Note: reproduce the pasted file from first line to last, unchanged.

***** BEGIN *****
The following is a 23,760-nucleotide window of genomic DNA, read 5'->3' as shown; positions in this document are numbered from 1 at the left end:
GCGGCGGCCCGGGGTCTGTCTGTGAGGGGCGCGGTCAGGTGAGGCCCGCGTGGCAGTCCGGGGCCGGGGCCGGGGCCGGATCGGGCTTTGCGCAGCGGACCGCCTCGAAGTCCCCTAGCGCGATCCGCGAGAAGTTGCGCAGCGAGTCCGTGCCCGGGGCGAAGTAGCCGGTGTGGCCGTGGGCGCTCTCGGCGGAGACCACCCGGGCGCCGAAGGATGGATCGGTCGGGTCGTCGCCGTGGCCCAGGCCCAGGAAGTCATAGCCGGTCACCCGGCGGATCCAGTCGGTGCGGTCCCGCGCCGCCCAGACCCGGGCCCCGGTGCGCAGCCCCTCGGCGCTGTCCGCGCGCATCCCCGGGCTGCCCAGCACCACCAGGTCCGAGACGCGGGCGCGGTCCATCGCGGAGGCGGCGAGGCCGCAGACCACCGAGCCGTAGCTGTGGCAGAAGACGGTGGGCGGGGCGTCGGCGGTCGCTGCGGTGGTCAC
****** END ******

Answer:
The following is a 23,760-nucleotide window of genomic DNA, read 5'->3' as shown; positions in this document are numbered from 1 at the left end:
GCGGCGGCCCGGGGTCTGTCTGTGAGGGGCGCGGTCAGGTGAGGCCCGCGTGGCAGTCCGGGGCCGGGGCCGGGGCCGGATCGGGCTTTGCGCAGCGGACCGCCTCGAAGTCCCCTAGCGCGATCCGCGAGAAGTTGCGCAGCGAGTCCGTGCCCGGGGCGAAGTAGCCGGTGTGGCCGTGGGCGCTCTCGGCGGAGACCACCCGGGCGCCGAAGGATGGATCGGTCGGGTCGTCGCCGTGGCCCAGGCCCAGGAAGTCATAGCCGGTCACCCGGCGGATCCAGTCGGTGCGGTCCCGCGCCGCCCAGACCCGGGCCCCGGTGCGCAGCCCCTCGGCGCTGTCCGCGCGCATCCCCGGGCTGCCCAGCACCACCAGGTCCGAGACGCGGGCGCGGTCCATCGCGGAGGCGGCGAGGCCGCAGACCACCGAGCCGTAGCTGTGGCAGAAGACGGTGGGCGGGGCGTCGGCGGTCGCTGCGGTGGTCAC